Background: Autopsy series have shown that some elderly people remain with normal cognitive function during life despite having high burdens of pathologic lesions associated with Alzheimer disease (AD) at death. Understanding why these individuals show no cognitive decline, despite high AD pathologic burdens, may be key to discovery of neuroprotective mechanisms.
Methods: A total of 36 subjects who on autopsy had Braak stage V or VI and moderate or frequent neuritic plaque scores based on Consortium to Establish a Registry for Alzheimer's Disease (CERAD) standards were included. Twelve had normal cognitive function and 24 a diagnosis of AD before death. Demographic characteristics, clinical and pathologic data, as well as antemortem brain volumes were compared between the groups.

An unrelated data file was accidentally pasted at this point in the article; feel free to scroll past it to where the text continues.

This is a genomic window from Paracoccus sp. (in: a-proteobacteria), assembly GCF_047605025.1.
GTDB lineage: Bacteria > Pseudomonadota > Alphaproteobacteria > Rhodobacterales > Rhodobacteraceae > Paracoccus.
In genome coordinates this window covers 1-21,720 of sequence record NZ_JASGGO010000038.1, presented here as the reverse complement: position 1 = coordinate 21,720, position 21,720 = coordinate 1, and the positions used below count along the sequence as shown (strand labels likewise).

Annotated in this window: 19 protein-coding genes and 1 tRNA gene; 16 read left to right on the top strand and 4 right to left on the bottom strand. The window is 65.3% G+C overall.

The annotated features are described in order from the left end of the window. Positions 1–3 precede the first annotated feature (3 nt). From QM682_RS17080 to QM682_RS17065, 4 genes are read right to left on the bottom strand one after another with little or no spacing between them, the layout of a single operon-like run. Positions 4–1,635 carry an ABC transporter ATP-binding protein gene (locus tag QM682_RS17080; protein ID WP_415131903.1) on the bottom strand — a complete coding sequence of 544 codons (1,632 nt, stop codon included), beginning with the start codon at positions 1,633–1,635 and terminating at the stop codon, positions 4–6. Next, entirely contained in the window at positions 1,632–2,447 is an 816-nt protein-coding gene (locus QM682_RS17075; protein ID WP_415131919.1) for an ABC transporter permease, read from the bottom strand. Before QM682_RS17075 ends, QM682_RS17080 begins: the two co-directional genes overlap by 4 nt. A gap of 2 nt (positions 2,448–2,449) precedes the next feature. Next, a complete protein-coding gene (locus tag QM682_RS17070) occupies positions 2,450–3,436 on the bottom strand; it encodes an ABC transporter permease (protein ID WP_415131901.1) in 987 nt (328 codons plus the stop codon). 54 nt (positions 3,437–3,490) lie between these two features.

Results: In multiple regression analysis, antemortem hippocampal and total brain volumes were significantly larger in the group with normal cognitive function after adjusting for gender, age at MRI, time from MRI to death, Braak stage, CERAD neuritic plaque score, and overall presence of vascular disease.
Conclusion: Larger brain and hippocampal volumes were associated with preserved cognitive function during life despite a high burden of Alzheimer disease (AD) pathologic lesions at death. A better understanding of processes that lead to preservation of brain volume may provide important clues for the discovery of mechanisms that protect the elderly from AD.